Jibouri explains that the Islamic State was able to mobilize so quickly because it had planted “sleeper cells” in the Sunni regions. These hidden agents are mostly younger than 25; they grew up in the years of the insurgency and U.S. occupation, watching as their fathers were killed or taken off to prison. “These men were brought up in the culture of vendetta and revenge,” he says.
Gaood agrees that when the jihadists swept into the nearby town of Hit, 1,000 of these sleepers suddenly appeared, shattering local security.One argument is that the Anbar tribes only took to fighting AQI when the socioeconomic elite saw their economic interests threatened:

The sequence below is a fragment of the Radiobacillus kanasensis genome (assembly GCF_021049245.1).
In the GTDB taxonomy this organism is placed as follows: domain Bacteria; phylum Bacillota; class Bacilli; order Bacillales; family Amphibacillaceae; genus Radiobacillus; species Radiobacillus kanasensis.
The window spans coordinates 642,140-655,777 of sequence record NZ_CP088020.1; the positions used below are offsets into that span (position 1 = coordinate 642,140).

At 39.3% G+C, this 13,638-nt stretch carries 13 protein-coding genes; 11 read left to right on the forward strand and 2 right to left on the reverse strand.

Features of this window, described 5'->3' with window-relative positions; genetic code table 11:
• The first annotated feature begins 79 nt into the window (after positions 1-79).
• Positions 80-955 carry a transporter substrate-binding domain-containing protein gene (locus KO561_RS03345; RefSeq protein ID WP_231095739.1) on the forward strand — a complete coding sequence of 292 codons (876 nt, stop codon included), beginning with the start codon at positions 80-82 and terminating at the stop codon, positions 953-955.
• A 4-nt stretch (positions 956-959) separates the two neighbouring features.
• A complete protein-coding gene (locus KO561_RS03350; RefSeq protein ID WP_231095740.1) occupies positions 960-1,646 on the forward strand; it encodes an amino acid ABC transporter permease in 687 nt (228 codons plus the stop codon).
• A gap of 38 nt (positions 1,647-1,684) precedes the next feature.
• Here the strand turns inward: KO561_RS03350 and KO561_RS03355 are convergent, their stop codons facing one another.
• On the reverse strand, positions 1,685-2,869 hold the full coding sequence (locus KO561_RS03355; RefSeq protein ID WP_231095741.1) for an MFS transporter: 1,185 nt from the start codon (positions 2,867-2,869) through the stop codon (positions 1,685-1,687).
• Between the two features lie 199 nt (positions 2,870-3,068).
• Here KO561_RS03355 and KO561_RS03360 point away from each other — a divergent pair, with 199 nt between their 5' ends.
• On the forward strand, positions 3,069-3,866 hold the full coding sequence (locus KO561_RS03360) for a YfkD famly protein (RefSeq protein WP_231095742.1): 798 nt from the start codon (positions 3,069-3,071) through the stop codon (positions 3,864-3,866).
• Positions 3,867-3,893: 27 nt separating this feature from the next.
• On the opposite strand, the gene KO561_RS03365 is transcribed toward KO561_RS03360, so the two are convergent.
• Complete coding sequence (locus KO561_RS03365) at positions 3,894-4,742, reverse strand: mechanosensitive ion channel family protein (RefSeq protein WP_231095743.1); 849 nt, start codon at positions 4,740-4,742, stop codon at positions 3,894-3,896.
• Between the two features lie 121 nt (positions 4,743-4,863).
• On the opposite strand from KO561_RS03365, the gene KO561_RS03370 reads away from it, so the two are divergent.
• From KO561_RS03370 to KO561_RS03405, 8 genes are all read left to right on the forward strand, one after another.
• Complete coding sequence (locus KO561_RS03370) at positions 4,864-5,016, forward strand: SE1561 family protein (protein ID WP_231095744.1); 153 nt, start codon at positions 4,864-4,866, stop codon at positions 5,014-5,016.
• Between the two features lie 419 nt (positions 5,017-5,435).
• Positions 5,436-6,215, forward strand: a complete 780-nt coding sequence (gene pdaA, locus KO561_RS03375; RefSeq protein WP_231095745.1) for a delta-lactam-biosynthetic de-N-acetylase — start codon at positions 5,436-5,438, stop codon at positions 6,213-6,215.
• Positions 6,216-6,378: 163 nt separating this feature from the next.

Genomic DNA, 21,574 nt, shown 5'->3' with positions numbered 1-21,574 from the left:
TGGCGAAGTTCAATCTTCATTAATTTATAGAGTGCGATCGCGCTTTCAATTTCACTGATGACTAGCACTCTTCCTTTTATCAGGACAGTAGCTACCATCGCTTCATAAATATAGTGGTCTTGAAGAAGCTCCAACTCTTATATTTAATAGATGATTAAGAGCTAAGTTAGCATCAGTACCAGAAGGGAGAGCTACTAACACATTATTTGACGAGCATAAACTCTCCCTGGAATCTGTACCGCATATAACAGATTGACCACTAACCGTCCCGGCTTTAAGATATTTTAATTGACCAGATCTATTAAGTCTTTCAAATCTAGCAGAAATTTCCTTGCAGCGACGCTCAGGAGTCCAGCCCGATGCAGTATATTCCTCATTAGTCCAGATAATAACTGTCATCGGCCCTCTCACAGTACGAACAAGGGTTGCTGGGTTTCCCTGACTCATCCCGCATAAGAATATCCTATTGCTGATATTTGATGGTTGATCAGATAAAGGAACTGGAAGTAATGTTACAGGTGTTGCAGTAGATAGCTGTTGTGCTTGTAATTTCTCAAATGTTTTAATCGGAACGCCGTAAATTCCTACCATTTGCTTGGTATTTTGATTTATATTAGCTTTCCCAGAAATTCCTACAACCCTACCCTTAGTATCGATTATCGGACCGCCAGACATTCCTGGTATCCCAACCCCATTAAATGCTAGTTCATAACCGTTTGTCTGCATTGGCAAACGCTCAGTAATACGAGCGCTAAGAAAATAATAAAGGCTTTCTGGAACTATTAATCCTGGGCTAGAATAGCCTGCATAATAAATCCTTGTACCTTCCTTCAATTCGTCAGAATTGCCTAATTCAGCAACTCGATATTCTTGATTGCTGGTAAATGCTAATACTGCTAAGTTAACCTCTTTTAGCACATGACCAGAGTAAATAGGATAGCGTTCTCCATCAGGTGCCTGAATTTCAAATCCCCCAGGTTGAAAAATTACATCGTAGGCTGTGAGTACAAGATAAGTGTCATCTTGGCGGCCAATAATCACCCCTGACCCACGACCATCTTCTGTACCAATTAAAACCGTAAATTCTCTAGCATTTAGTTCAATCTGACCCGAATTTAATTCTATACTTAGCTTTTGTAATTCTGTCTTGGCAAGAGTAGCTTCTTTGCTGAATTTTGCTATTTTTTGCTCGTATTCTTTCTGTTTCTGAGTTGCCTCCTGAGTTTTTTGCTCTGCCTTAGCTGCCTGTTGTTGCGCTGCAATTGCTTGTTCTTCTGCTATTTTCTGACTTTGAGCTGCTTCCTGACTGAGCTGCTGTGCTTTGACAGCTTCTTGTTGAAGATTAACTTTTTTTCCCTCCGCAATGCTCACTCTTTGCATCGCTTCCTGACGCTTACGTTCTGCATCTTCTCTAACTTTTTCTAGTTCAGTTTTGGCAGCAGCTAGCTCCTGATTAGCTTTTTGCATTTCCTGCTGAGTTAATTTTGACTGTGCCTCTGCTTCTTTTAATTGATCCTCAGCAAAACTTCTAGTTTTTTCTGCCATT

Contrary to a somewhat naïve, yet often repeated, representation, the Sahwa never arose out of revived "tribal patriotism" against al-Qaeda. It began in 2005 over the al-Anbar tribes' loss of control over key resources, mainly reconstruction contracts and illicit revenues drawn from smuggling, robbery and black marketeering. Once hospitable to al-Qaeda and its affiliates, the tribes had increasingly grown resentful of their violent interference and hijacking of local business.So are these "sleeper cells" anything more than poor young men revolting against a discredited,venal cadre of local leaders and a national government that seems intent on excluding them? The more distressing point to be made is that many Iraqis are, for the time being, prepared to live under the rule of the Islamic State.